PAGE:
• get more fibre into your diet – aim for about 30g of fibre a day. High-fibre foods include fruit, vegetables and cereals. If you are not used to a high-fibre diet, it may be best to increase the amount of fibre you eat gradually
  • add bulking agents, such as wheat bran, to your diet. These will help make your poo softer and easier to pass (although bran and fibre can sometimes make bloating worse)
  • drink plenty of water – to keep poo soft
  • exercise – keeping your body active will help to keep your gut moving

Only use senna if you have tried other types of laxatives first such as:

  • “bulk-forming” laxatives like Fybogel (ispaghula husk) or methylcellulose
  • “osmotic” laxatives like lactulose or polyethylene glycol

Take senna for a few days only and certainly no longer than a week. If you take senna for longer, your body can start to rely on it, rather than your bowels doing the work on their own.

If you are still constipated after taking senna for 3 days, talk to your doctor.

Ideally, you should only use senna occasionally and for a few days at a time.

Using senna for longer can lead to diarrhoea. Stop taking it if you get diarrhoea.

It can also cause an electrolyte imbalance, where levels of substances like sodium, potassium and magnesium in your body get too high or too low. A severe electrolyte imbalance can cause serious health problems such as muscle spasm and twitching, and even convulsions.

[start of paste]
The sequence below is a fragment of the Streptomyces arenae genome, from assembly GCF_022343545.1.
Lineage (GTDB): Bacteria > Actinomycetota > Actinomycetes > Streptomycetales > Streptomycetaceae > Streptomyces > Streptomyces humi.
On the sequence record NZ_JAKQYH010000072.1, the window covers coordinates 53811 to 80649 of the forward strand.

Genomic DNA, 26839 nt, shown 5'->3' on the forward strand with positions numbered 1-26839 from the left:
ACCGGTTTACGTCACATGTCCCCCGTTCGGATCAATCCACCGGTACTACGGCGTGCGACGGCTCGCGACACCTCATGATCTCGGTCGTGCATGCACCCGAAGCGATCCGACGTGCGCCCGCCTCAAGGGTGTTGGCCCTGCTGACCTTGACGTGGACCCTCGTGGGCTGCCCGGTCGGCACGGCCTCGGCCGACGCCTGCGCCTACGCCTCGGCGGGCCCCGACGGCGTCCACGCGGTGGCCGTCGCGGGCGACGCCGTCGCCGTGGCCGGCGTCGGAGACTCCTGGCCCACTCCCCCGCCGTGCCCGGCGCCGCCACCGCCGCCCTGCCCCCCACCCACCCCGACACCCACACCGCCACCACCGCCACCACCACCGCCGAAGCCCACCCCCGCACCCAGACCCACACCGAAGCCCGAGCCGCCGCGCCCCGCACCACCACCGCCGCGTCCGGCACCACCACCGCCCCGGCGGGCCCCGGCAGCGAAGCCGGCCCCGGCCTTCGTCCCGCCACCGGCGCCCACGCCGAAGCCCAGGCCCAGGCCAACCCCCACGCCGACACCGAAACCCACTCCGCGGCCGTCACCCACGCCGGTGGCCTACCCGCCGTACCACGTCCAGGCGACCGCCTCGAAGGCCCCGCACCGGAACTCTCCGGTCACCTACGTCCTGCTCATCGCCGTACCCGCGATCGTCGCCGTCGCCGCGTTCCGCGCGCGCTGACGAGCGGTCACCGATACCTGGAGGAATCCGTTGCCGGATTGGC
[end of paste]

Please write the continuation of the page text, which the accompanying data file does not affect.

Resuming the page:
Using senna for many weeks, even months, could also stop your bowel working properly on its own.

For most people, 1 laxative will be enough to relieve constipation.

Occasionally, you may need to take 2 different types of laxatives at the same time to get your bowels moving again. Only take 2 laxatives together on the advice of your doctor or pharmacist as there is an increased risk of side effects.

There are other types of laxatives. They work in a different way to senna but are equally good at treating constipation. Some take longer to work than senna.

  • Bulk-forming laxatives, for example Fybogel and methylcellulose. These increase the “bulk” or weight of poo which in turn stimulates your bowel. These laxatives take 2 or 3 days to work.